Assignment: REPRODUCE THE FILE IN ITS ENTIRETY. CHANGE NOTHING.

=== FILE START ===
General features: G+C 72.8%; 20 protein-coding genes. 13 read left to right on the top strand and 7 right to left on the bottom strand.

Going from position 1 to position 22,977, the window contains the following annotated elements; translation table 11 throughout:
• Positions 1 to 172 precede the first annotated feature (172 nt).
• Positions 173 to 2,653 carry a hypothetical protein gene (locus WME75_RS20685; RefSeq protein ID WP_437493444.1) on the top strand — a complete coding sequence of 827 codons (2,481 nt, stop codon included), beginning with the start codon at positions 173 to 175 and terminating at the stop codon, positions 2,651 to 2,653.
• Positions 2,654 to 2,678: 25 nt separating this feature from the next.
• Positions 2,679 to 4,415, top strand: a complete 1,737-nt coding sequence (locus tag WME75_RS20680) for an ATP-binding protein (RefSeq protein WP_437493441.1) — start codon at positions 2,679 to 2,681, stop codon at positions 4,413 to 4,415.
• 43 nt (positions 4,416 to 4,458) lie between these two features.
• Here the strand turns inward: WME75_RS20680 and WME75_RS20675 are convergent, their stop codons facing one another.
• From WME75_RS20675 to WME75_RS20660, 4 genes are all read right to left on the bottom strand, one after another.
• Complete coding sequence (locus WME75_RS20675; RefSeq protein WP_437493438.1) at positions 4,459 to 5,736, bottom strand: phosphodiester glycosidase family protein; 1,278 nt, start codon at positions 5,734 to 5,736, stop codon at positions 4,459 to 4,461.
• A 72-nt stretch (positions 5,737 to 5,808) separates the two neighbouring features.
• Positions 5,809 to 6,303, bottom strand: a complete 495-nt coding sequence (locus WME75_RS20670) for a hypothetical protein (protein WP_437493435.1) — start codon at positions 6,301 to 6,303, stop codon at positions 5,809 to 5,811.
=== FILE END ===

General features: G+C 72.8%; 20 protein-coding genes. 13 read left to right on the top strand and 7 right to left on the bottom strand.

Going from position 1 to position 22,977, the window contains the following annotated elements; translation table 11 throughout:
• Positions 1 to 172 precede the first annotated feature (172 nt).
• Positions 173 to 2,653 carry a hypothetical protein gene (locus WME75_RS20685; RefSeq protein ID WP_437493444.1) on the top strand — a complete coding sequence of 827 codons (2,481 nt, stop codon included), beginning with the start codon at positions 173 to 175 and terminating at the stop codon, positions 2,651 to 2,653.
• Positions 2,654 to 2,678: 25 nt separating this feature from the next.
• Positions 2,679 to 4,415, top strand: a complete 1,737-nt coding sequence (locus tag WME75_RS20680) for an ATP-binding protein (RefSeq protein WP_437493441.1) — start codon at positions 2,679 to 2,681, stop codon at positions 4,413 to 4,415.
• 43 nt (positions 4,416 to 4,458) lie between these two features.
• Here the strand turns inward: WME75_RS20680 and WME75_RS20675 are convergent, their stop codons facing one another.
• From WME75_RS20675 to WME75_RS20660, 4 genes are all read right to left on the bottom strand, one after another.
• Complete coding sequence (locus WME75_RS20675; RefSeq protein WP_437493438.1) at positions 4,459 to 5,736, bottom strand: phosphodiester glycosidase family protein; 1,278 nt, start codon at positions 5,734 to 5,736, stop codon at positions 4,459 to 4,461.
• A 72-nt stretch (positions 5,737 to 5,808) separates the two neighbouring features.
• Positions 5,809 to 6,303, bottom strand: a complete 495-nt coding sequence (locus WME75_RS20670) for a hypothetical protein (protein WP_437493435.1) — start codon at positions 6,301 to 6,303, stop codon at positions 5,809 to 5,811.